Col. James Waurishuk, a 25-year veteran of the military who is the deputy director of intelligence for the U.S. Central Command, was tabbed for this venture. His superiors knew of his love for the game and knew that he had been a longtime USGA Member (he first joined in 1979 and has been a regular member since 1990). While his job keeps him from playing golf less than he desires, Waurishuk nevertheless loves the game and was honored to be selected for such a duty.
|The Kabul Golf Club has outlasted political regime change as well as foreign occupation. (Courtesy U.S. Department of Defense)|
He quickly struck up a friendship with Abdul and could see his frustration of having a course that potentially could be a challenging layout with some financial resources put into it. The course sits near a large reservoir, but because of a drought that has plagued the country for the past seven years, it is about 30 feet below its normal level. But the course also sits next to a major international hotel and is played by Europeans there on business.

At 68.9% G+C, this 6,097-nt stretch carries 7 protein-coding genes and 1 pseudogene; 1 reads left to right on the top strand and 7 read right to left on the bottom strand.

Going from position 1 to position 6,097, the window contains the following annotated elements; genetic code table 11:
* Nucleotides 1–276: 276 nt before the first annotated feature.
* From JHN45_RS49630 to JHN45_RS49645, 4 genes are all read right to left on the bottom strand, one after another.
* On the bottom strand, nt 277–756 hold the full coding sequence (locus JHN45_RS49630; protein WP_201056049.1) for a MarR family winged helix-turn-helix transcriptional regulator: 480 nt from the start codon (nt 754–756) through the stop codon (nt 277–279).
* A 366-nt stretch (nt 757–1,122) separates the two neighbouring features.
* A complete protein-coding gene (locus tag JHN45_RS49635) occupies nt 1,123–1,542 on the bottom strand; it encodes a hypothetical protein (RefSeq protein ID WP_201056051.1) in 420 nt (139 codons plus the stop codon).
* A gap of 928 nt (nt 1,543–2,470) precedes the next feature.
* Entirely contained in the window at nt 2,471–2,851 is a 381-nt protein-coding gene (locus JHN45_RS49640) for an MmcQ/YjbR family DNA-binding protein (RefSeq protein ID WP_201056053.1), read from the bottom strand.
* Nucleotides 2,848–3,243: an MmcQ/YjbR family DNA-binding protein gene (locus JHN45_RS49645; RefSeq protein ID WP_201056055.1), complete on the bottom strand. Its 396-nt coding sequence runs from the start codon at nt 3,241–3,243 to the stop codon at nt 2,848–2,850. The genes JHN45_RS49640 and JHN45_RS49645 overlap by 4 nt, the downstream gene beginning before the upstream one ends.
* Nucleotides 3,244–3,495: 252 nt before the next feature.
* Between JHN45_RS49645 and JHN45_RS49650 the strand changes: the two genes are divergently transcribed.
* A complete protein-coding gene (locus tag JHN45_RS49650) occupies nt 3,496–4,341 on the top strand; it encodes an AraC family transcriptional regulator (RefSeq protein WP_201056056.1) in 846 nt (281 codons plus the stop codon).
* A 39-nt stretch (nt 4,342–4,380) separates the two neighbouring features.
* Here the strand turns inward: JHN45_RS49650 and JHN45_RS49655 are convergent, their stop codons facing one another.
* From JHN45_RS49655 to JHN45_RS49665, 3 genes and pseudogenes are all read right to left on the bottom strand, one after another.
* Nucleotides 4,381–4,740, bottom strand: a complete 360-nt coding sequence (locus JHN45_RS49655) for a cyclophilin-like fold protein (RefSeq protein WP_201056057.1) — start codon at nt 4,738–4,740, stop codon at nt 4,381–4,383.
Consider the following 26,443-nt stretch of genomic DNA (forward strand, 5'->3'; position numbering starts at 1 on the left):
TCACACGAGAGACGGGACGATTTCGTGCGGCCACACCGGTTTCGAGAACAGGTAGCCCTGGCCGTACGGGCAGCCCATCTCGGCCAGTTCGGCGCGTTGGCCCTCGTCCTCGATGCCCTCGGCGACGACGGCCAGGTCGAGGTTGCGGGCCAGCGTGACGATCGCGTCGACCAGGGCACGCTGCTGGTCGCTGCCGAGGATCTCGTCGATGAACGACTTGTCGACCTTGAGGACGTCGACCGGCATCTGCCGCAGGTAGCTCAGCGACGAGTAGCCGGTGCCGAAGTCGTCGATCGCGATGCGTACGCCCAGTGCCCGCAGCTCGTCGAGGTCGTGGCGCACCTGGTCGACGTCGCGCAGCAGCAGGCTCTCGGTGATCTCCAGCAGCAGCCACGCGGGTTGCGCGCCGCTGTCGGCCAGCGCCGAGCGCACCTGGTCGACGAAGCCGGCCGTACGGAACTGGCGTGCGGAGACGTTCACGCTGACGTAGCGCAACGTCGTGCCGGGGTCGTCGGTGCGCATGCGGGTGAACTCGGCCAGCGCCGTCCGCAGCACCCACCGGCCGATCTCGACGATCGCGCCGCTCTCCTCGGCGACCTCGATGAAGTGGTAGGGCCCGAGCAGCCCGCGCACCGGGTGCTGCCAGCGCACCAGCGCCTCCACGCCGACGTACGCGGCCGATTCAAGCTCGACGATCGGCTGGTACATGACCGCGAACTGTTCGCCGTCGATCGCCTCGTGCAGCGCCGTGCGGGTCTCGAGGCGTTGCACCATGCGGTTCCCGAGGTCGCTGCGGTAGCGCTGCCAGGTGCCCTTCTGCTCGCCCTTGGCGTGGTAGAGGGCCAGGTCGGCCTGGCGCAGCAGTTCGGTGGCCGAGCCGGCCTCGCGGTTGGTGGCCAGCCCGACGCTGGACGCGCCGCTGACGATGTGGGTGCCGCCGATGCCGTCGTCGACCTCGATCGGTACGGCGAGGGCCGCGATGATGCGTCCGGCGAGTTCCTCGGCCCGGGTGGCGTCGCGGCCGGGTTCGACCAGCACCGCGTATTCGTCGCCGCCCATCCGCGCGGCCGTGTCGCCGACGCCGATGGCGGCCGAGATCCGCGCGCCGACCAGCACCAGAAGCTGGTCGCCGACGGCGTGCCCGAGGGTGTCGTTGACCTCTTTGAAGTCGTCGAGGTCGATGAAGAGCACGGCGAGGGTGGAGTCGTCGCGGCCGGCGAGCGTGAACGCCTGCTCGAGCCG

Because of the course's characteristics - sand courses are common throughout most of the Middle East - players hit their balls off a small artificial-grass mat that they carry with them. Still, the playing conditions are rather primitive and even solid drives can ricochet severely offline.
"Tiger Woods could not go out on that golf course tomorrow and shoot 65," said Waurishuk. "He couldn't shoot an 80. You just don't get the playability. It's like playing in a virtual sand trap every hole.
"You hit a drive and you're going to get a lot of roll, but you are also going to get a [big] bounce if you hit a rock out there. I watched guys tee off and hit great drives and all of a sudden their ball hits and goes on a 45-degree angle into the next fairway. Or it just stops dead because of the deepness of the sand. It makes it difficult for playing, but if you like golf, you don't care."